Maybe you’ve heard of DX spotting. There are web sites that list frequencies and times when a ham from a rare country has been spotted on the air. If you chase DX, you might watch one of these sites so you can pounce on a DX operator when he shows up.
SOTA has something like this too. There’s a web site where chasers will post your frequency and your summit when they hear you. This helps other chasers to find you when you’re on the air. Posting an entry to this site is known as “spotting” you. The entry itself is called a “spot.” (You have been spotted/observed/seen/heard.)
In fact, some activators even spot themselves. In some ham activities, spotting yourself is considered poor form. In SOTA, it is allowed and common. Don’t spot yourself in advance. Spotting means you are on the air right now. If you are planning to be on the air later, you can post that as an alert. An alert says, “I’ll be on the air at this time, on this frequency, from this summit.” A spot says, “The ham has been observed to be on this frequency from this summit right now.”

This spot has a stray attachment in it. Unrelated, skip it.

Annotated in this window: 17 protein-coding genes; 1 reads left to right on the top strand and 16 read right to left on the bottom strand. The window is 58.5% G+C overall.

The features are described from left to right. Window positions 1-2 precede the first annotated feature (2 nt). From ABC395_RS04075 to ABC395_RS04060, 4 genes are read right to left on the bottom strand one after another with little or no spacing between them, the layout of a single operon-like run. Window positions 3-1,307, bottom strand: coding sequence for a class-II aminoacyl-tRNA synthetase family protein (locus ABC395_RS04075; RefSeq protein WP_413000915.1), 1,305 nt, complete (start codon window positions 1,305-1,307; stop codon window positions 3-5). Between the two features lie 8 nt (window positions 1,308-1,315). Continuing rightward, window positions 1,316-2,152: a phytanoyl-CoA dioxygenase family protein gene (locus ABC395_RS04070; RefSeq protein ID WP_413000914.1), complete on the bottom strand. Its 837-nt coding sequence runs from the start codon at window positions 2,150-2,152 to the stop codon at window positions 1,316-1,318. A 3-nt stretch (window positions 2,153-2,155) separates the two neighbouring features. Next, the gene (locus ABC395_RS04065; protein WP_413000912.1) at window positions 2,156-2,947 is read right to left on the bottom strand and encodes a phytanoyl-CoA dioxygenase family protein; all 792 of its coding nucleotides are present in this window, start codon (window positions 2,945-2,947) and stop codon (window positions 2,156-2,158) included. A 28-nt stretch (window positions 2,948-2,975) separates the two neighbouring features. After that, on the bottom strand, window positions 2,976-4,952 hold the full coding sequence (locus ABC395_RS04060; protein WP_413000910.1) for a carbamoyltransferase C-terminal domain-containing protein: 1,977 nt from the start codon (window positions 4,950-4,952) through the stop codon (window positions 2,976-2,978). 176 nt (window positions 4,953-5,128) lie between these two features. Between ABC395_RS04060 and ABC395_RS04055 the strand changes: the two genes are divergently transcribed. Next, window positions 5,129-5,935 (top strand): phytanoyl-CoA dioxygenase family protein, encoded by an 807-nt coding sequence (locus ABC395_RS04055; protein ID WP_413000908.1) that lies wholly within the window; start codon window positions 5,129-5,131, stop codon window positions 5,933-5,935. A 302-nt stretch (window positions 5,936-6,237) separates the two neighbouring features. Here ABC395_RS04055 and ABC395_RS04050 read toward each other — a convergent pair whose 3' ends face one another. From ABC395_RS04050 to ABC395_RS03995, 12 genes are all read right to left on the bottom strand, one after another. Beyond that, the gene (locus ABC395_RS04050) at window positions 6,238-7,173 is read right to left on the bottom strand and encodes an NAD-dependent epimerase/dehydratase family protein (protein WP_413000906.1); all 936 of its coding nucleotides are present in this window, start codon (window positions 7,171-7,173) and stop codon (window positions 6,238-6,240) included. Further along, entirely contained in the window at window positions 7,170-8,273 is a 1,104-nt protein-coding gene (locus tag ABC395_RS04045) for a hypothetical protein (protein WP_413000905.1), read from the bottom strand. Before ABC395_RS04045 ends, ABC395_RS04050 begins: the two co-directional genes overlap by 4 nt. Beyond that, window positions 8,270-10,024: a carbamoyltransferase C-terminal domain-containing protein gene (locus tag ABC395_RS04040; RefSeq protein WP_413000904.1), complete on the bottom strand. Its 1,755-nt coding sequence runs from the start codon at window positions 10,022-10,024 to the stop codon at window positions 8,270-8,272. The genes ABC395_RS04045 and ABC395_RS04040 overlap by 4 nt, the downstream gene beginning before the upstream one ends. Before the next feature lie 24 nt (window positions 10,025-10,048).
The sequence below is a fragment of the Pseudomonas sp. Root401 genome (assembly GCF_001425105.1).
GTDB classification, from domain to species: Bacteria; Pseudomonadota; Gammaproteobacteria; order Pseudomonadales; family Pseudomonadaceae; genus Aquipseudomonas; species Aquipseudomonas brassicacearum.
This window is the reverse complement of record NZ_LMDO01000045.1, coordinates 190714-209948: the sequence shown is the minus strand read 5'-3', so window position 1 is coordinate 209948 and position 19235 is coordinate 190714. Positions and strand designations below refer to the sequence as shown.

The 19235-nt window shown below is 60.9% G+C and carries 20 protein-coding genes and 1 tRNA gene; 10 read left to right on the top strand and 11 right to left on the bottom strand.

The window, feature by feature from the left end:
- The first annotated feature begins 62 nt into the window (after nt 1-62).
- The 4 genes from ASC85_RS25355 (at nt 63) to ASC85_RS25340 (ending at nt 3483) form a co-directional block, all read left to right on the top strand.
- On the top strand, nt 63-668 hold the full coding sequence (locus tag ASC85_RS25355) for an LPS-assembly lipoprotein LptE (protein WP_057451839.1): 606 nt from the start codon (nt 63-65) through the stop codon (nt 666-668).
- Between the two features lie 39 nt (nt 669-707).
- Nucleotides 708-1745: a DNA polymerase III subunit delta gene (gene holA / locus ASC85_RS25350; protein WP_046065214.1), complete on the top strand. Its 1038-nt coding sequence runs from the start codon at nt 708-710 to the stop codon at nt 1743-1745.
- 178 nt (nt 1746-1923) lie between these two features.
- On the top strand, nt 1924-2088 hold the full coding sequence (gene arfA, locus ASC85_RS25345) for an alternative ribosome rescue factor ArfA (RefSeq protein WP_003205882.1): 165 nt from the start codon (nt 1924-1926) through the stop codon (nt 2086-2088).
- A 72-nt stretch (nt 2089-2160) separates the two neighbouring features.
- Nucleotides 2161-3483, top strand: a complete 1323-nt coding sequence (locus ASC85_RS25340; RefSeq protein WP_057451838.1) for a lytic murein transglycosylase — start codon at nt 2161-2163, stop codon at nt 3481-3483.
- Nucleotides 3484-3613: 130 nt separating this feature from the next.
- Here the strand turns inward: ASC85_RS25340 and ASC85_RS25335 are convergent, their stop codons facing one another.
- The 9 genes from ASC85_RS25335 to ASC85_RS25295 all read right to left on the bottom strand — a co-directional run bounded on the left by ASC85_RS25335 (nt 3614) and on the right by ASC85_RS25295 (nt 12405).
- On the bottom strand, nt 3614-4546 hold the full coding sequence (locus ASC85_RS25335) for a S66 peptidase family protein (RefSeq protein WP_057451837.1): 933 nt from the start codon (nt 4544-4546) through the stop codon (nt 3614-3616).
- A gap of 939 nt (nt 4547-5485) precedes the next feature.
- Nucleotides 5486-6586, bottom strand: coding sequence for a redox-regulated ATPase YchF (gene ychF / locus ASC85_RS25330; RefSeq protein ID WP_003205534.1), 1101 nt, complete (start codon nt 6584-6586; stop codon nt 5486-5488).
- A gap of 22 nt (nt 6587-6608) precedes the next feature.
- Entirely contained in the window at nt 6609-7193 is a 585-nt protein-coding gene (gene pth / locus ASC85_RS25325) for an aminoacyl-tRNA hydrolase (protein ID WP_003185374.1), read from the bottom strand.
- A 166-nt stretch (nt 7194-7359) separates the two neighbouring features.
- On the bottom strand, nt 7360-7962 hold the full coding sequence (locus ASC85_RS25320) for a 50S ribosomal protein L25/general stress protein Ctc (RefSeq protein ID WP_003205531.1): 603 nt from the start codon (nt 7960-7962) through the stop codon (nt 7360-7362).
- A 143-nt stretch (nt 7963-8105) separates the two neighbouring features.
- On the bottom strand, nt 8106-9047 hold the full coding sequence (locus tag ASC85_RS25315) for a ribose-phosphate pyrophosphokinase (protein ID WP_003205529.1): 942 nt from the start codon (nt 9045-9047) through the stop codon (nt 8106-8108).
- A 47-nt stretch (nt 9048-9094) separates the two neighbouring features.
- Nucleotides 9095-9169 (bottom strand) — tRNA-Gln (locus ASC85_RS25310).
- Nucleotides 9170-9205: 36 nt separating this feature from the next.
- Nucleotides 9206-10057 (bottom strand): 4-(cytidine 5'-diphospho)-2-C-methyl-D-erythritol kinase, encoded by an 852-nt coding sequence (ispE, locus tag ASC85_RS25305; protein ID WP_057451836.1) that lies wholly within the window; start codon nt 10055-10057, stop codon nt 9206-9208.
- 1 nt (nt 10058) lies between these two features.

To spot yourself (or to spot another ham), go to http://sotawatch.org/spots.php.
When you are spotted (whether you do it, or a chaser spots you), you can expect an immediate pile-up.
Hey coach… How can I spot myself if I don’t have Internet access on top of the mountain?
Here are some of the ways to get spotted:
- Visit http://sotawatch.org/spots.php.
- Make a QSO with a chaser, and ask him to spot you.
- Spot yourself via SMS message
- Spot yourself via APRS message
- Get auto spotted via RBNGate